Debate over Hū Honua Spills Over
Construction of bioenergy facility remains publicly contested issue
Copy Editor Rosannah Gosser
Infographics courtesy of Hū Honua Bioenergy LLC and Mālama Hāmākua
On Friday, Nov. 9, an explosion from one of the injection wells located near the construction site of the Hū Honua Bioenergy facility was witnessed by some of the welders on duty. According to Medeiros-Garcia, who serves as the president of the Pepe`eko Shoreline Fishing Committee, workers were conducting a test on the well and filling it with a kind of hazardous chemical, but the injection backfired and spilled out into the surrounding area, including off of the coastline.
After hearing about the incident, Medeiros-Garcia called the U.S. Coast Guard who directed him to file a report with the U.S. Environmental Protection Agency hotline. “I’ve been working so hard to preserve this shoreline for the fishermen and fisherwomen of my community who depend on these resources to put food on their table,” says Medeiro-Garcia. “If these guys are going to dump those chemicals in our waters, soon the whole east side of our island is going to be sick. It’s very concerning to me.”
Hū Honua Bioenergy LLC is proposed to be “the missing piece of the island’s renewable energy solution.” Currently under construction in Pepe`eko and planned to be finished by Dec. 31, 2018, the energy facility will convert local biomass through a 30-megawatt plant to provide power for the Big Island’s energy grid. However, the construction of the plant is being challenged by local residents and activists. Opponents cite environmental contamination, increased traffic congestion in the area, and a lack of economic compensation for the local community as reasons, among others, against the construction of the plant.
Five days after the alleged chemical spill at Hū Honua Bioenergy, the State of Hawai`i Department of Health held a public information meeting and public hearing at the University of Hawai`i at Hilo’s `Imiloa Astronomy Center to allow community members to voice concerns about the construction of the facility. The meeting began with a presentation of the company’s pending permits, which include a National Pollutant Discharge Elimination System application and draft permit, an application for an Underground Injection Control Permit, and a solid waste permit application for the recycling of ash, as cited by Big Island Video News.
The Department of Health’s presentation served to explain the process by which biomass fuel will be burned and converted into energy for the power grid. State officials went through each pending permit under discussion, and then project officials described details of how the facility will be operated. “DISCHARGED WATER IS SAFE,” read one presentation slide. “Hū Honua will comply with all environmental rules and requirements.”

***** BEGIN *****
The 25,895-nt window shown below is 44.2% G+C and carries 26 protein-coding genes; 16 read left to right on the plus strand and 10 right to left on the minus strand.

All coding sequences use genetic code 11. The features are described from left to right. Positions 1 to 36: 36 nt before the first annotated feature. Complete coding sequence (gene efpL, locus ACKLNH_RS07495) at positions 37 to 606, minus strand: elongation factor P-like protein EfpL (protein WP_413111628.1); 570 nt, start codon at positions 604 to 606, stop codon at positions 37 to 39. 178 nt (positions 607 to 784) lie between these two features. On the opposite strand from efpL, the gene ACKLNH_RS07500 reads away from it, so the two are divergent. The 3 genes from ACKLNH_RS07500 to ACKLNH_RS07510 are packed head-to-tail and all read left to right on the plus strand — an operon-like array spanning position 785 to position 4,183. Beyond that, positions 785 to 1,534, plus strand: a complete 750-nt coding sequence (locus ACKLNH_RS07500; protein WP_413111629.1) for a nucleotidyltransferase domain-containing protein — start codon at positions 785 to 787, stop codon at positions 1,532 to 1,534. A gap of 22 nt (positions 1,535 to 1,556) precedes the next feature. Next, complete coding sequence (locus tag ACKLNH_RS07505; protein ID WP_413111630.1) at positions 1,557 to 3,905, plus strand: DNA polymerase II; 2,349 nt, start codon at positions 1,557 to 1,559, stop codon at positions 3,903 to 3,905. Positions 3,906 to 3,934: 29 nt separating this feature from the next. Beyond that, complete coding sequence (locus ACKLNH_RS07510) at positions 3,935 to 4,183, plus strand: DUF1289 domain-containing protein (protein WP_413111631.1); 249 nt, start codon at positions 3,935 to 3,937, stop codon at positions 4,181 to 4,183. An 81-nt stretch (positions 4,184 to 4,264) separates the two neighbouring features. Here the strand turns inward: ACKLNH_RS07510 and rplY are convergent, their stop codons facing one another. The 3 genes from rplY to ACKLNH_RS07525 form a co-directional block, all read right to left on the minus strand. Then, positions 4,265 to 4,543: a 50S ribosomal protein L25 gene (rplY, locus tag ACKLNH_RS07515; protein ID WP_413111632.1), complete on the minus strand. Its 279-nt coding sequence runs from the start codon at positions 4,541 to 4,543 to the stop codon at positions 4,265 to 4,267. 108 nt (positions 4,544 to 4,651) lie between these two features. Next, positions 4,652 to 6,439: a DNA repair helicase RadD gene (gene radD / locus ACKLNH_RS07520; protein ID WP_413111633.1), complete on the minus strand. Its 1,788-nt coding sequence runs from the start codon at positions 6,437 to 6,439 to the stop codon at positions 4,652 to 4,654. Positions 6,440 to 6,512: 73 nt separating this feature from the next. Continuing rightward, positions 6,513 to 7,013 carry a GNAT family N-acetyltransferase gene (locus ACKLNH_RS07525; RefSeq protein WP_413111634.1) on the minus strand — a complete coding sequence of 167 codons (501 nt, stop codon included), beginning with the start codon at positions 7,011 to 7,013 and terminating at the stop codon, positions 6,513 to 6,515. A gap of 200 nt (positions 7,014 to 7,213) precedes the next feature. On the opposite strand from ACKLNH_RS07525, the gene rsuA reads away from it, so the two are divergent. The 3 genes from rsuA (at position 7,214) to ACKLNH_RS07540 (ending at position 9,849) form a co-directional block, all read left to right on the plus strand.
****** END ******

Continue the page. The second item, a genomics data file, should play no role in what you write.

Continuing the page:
The ensuing question-and-answer session saw a number of heated disputes between audience members. According to Pablo Beimler, chair of the North Hawai`i Action Committee, more than 100 people showed up at the meeting to speak out against the plant, including young children, teenagers, native Hawaiians, and steelworkers from the construction site.
“Emotions across the spectrum were spilled. The planet does not have time for projects like this with only a decade left to avoid utter climate catastrophe,” Beimler stated in an email sent to NHAN Committee members regarding the turnout of the event. “What I and many others in the room saw from the Hū Honua leadership were blatant lies, withholding of information, and dodging of critical questions.”
The crowd at `Imiloa contained several Hū Honua employees sporting green T-shirts with the company logo. When asked by a young student at Laupāhoehoe Community Public Charter School about whether or not Hū Honua employees were being paid to attend the meeting, President Warren Lee replied: “Yes, I am being paid to attend this meeting. This is part of our duty as far as being responsible to hearing what the community has to say and to reinforce that we will be operating within compliance of the permits when issued.”
As the Hū Honua Bioenergy facility nears completion, concerned residents are calling for an immediate investigation into the possible threats from the plant, including inadvertent spills such as the one Jaerick Madeiros-Garcias reported. Koohan Paik-Mander, of the environmental organization Mālama Hāmākua, states her contentions to the North Hawai`i Action Committee.
“Why was such activity allowed to take place before the issuance of any permits for either stormwater runoff, or to operate the injection wells, were issued?” says Paik-Mander. “Why has Hū Honua been allowed to get this far along in construction without having been required to conduct either an Environmental Assessment or Environmental Impact Statement? Why have there been absolutely no studies conducted on the hydrology, geology or marine biology of this project that is proposing operations of literally ground-shaking magnitude beginning in a matter of days?”
In the Current Issue
- A Conversation with the Chancellor
- Debate over Hū Honua Spills Over
- Fish and Wildlife Service Proposes Delisting Hawaiian Hawk from Endangered Species List
- High Rollers
- Indy musician redefining ‘Made in China’ with new distribution tactics
- Nah Brah!
- The Thirty Meter Telescope
- United Nations Day
- What Makes a Good Captain?